“Even though you have a process that’s mostly anonymous, you’re trying to create a bond that puts yourself in the best light,” says Duan Rockette, a real estate agent with Berkshire Hathaway Home Services in St. Charles, Mo.
Rockette says that personal touch has helped clients win bidding wars time and again, even when their offer was the least competitive.

No Regrets

Homebuying is invariably an emotional experience. The time constraints and competitiveness of a multiple-offer situation only heighten the tension.
It’s important to step back and be honest with yourself. What’s more devastating – missing out on your “dream home” or overpaying by $20,000 to get it?
The goal – at least, ideally – is to avoid regret either way, says Christian Harris, a real estate agent with Berkshire Hathaway Home Services in the ultra-competitive Seattle market.
“You want to make sure that, at the end of the day, you’re not going to regret your decision,” Harris says. “You want to make sure you can sleep at night.”

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Hood Canal Real Estate and Hood Cnal Living – Tasty Crab

Hood Canal Real Estate, Mortgage and the Economy - www.hoodcanalliving.com


Tips from Chef Tom Douglas on plating up tasty Dungeness crab

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The Dungeness crab season begins on Thursday, July 3 in many parts of Puget Sound and Hood Canal, and Seattle chef and restaurateur Tom Douglas provides his take on how to wow your guests at the dining table.
This season we’ll have weekly recipes and advice from now through October on how to cook up and dish out a wide variety of local seafood by experts like Anthony’s Restaurant; Tiffany Haugen, Outdoor Cooking expert/author; tackle shop owners; local seafood-market owners; and fishing guides and charter services.
Douglas is owner of Lola; Palace Kitchen; Dahlia Lounge; Dahlia Bakery; Etta’s; Serious Pie Downtown; Seatown; Brave Horse Tavern; Cuoco; Serious Pie & Biscuit-Westlake; Serious Pie-Virginia; Tanaka San; and Rub With Love Schack. Some of his other works include Assembly Hall Juice and Coffee and Home Remedy, and this summer he plans on opening a cooking school called Hot Stove Society at the Hotel Andra.
Here is Douglas’ advice on how to prepare them, and wow your guests at the next meal:
I grew up in Delaware on blue crabs steamed in loads of Old Bay, but after moving to Seattle I quickly acclimated myself to this region’s sweet Dungeness crab. You’ll find Dungies on the menus of several of my restaurants, whether steamed, cracked, and served (either warm or chilled) with drawn butter, spicy mayo, and garlic bread, or picked from the shell and fashioned into crisp-crusted crab cakes.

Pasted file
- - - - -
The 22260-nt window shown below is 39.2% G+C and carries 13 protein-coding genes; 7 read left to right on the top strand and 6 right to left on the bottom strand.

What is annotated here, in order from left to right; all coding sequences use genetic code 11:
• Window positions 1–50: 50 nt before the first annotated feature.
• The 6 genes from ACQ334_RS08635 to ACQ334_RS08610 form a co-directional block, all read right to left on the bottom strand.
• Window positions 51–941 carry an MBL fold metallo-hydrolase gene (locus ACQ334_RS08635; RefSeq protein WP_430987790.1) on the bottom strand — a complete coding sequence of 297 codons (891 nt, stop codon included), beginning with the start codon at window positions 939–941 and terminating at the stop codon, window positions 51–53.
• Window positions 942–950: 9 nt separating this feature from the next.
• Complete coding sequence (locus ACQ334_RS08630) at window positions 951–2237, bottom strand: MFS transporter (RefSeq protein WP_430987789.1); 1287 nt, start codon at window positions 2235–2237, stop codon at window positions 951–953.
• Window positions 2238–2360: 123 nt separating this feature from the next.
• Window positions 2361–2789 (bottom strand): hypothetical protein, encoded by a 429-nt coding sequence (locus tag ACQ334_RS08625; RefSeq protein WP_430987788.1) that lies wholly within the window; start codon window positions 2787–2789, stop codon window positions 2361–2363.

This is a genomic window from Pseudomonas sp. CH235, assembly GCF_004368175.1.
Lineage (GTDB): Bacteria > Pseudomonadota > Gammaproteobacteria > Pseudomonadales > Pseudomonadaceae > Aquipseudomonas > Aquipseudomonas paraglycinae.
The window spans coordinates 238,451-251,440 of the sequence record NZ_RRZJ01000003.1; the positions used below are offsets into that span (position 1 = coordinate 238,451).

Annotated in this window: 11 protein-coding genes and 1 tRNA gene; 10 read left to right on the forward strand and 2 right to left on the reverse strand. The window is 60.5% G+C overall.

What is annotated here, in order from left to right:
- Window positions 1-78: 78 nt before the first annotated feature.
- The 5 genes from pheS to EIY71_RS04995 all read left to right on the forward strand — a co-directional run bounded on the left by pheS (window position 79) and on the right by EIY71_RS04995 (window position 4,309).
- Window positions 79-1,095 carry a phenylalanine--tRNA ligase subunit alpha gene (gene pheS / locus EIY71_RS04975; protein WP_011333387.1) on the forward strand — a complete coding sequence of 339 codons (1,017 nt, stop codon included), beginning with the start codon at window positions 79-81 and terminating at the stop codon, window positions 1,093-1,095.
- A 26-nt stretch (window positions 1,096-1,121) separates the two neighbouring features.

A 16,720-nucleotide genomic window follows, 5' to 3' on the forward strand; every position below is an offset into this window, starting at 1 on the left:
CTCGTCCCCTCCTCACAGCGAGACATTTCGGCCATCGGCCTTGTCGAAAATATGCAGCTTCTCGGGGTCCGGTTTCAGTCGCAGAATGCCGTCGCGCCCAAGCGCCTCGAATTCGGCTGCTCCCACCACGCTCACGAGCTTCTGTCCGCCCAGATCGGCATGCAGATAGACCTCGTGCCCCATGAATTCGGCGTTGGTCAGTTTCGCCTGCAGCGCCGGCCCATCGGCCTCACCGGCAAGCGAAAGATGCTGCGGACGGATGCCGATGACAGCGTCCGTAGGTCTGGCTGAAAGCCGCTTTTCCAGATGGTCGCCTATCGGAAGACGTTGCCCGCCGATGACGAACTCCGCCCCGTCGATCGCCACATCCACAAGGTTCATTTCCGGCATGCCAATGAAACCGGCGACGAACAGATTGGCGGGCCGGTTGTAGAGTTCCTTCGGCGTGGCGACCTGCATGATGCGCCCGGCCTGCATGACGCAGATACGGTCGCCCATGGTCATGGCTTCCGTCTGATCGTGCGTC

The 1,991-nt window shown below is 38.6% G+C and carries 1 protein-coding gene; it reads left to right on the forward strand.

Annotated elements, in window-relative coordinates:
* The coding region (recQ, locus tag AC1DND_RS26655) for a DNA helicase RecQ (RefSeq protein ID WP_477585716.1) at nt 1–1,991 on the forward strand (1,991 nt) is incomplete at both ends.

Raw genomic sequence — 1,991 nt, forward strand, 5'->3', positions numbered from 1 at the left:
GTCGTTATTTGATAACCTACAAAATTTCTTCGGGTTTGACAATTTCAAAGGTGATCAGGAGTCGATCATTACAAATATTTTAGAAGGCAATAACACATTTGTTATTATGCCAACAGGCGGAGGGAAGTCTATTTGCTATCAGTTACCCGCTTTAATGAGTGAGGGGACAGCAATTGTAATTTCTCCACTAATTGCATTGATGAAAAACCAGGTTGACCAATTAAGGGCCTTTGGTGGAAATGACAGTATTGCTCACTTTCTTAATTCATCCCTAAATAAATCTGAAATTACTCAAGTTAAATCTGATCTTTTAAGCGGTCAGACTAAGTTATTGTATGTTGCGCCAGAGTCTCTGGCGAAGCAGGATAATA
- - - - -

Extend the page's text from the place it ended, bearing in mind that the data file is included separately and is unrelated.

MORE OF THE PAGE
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We most often think of Dungeness crab for dinner, but you can’t beat it for adding excitement to a special breakfast. One of my favorite ideas that I came up with for my I Love Crab Cakes cookbook was to take a twist on that Chinese-American classic egg foo yung with the addition of fresh crabmeat. Whisk up some eggs with soy, mirin, sliced shiitakes, mung bean sprouts, sliced scallions, minced celery, and Dungeness crab meat, then drop the mixture by the four-ounce ladleful into a hot skillet generously filmed with oil to form patties. Brown the patties on both sides and serve immediately with a squeeze of lemon and a shake of Tabasco or a dollop of Chinese hot chili paste. You’ll be amazed at how well the delicate sweetness of the crab works with traditional egg foo yung flavors.
You can also add crabmeat to a frittata. Try making one with beaten eggs, sliced and sautéed mushrooms, red onion, and fennel bulb, the crabmeat, and shredded Italian Fontina. Or, if you’re making Eggs Benedict for a festive breakfast or brunch, do as we do at Etta’s and replace the traditional slice of ham with a mound of Dungeness crab meat. Sauté the crabmeat very gently in a little butter to warm it, adding some spinach leaves if you like, then top the buttered English muffin halves with the crabmeat and the poached eggs, ladling hollandaise over the top.